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Race to fill open Portland City Council seat headed to runoff on August 11

A runoff election will be held between Loretta Smith and Dan Ryan to fill Portland Commissioner Position No. 2.

PORTLAND, Ore — A runoff election will be held August 11 between Loretta Smith and Dan Ryan to fill Portland Commissioner Position No. 2. Neither candidate received more than 50% of the vote for former Commissioner Nick Fish’s seat.

Fish died in January after a two-year battle with cancer. He was elected to a four-year term in 2018.

In May, the field was narrowed from 18 candidates down to the top two. Ballots go out on July 22.

Smith is a former Multnomah County Commissioner and has years of political experience behind her.

Ryan is a former education nonprofit executive and is a first-time candidate.

Dan Haggerty spoke to both candidates about COVID-19, our economic crisis and the push for racial justice in Portland.

Here’s what each had to say about defunding the police:

Loretta Smith - "If we're talking about defunding the entire police department, I think that's a mistake. But if we are talking about resourcing some of those dollars like I suggested in my police accountability reform, I think that's needed and is a better use of those funds. I called for 20 percent of the police budget to be put into other places to community members. And to help those community members have better housing, education and health care. 

I also called for qualified immunity to go away and to stop chokeholds, rubber bullets and tear-gassing. Those are things I think are important. The fourth thing in my plan was to have a citizen’s review committee that is a permanent committee. A committee I think we need to put on the ballot in November so it’s in the code and anyone in leadership at the City of Portland has to make sure they have citizen involvement. I think that is so key. So important."

WATCH: Loretta Smith, candidate for Portland city council, reflects on civil unrest and protests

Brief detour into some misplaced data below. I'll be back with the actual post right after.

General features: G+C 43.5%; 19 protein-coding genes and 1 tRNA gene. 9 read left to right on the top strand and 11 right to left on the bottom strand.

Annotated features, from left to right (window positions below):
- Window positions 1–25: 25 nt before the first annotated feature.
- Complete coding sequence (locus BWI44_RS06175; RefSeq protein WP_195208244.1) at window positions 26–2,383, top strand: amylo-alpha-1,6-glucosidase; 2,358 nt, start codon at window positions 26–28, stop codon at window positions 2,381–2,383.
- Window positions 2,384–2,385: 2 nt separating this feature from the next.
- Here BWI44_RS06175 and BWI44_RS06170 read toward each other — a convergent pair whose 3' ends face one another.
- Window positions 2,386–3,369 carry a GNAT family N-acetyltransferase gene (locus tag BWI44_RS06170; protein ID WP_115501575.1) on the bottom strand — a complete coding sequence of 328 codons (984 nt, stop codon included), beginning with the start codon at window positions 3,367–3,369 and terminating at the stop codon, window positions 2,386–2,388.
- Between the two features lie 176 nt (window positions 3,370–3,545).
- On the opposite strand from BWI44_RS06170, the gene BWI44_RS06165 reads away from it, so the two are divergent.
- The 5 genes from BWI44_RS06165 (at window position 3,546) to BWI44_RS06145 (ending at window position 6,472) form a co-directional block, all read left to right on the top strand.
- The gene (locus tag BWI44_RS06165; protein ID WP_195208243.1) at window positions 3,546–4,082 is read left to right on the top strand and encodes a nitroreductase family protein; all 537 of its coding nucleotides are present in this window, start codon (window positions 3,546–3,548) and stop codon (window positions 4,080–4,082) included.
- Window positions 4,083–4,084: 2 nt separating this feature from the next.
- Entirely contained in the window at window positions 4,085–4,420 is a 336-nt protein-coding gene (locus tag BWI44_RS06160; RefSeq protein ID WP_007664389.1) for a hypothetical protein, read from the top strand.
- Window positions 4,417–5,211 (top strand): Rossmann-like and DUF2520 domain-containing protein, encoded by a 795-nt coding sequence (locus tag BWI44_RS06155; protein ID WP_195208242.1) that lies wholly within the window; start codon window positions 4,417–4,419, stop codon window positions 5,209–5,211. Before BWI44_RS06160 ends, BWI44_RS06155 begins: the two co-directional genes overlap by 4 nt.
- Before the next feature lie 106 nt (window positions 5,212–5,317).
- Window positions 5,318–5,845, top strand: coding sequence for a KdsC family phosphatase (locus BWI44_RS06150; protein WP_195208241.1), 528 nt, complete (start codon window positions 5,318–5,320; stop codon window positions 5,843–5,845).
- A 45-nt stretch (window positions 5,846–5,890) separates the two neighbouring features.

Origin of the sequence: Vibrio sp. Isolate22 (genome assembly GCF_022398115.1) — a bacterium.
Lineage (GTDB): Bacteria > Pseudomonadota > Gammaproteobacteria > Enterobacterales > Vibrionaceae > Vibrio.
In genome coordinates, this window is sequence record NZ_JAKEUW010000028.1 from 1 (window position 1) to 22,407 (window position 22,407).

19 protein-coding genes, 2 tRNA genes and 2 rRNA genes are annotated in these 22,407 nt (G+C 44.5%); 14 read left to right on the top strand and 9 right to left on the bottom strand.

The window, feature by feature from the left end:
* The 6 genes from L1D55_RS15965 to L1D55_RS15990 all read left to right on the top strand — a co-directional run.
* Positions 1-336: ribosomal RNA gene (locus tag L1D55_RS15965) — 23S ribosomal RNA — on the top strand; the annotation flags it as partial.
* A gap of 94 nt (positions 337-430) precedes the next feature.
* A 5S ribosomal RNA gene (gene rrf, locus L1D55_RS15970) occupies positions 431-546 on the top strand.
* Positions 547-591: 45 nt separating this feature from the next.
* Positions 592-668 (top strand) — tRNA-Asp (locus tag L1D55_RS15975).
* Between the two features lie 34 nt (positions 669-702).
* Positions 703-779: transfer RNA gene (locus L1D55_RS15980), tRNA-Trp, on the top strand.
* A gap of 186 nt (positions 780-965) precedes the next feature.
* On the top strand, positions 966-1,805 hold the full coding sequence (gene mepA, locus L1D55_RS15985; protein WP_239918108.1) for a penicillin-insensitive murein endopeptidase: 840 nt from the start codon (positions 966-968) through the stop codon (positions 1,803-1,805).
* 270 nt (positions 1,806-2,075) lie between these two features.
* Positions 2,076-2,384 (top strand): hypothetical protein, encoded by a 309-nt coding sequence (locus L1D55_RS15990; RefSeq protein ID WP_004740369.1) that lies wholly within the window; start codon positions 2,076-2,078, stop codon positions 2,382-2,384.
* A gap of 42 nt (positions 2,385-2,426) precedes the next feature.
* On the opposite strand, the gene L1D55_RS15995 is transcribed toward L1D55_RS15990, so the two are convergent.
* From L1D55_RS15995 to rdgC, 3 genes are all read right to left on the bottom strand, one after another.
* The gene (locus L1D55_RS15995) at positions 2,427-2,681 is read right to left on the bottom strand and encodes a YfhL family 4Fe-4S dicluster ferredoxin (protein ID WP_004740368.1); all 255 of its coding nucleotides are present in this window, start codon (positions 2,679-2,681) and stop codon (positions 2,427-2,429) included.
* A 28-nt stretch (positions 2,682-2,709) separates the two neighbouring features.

Dan Ryan - "I think the term I like to say is I want to repurpose the public's investment for community safety. I think that we had too much investment in one aspect of it that has proven to be a culture that has too much of a military force to it. I’ve been in protests myself where I feel like I’m a peaceful person and there for the right reasons and suddenly armor gear comes out and it really triggers you and the next thing you know it makes you agitated. We've been experiencing that for some time. 

The fact is, it’s not working anymore. We've now finally had an uprising where people are believing what people from marginalized communities especially African American people have been talking about for decades. We can't go back now. There is finally a critical mass of attitudes, beliefs and values that are clear that the culture of police departments has to radically change. We can't do that by just focus on them. We have to build and reimagine a community safety system. So I like the repurposes of 15 million from the police department into community solutions like Portland's street response where we have more people on the streets that are actually trauma-informed and know have de-escalation skills.

WATCH: Portland city council candidate Dan Ryan on protests, police reform

Whoever wins the special election will serve as commissioner through 2022.


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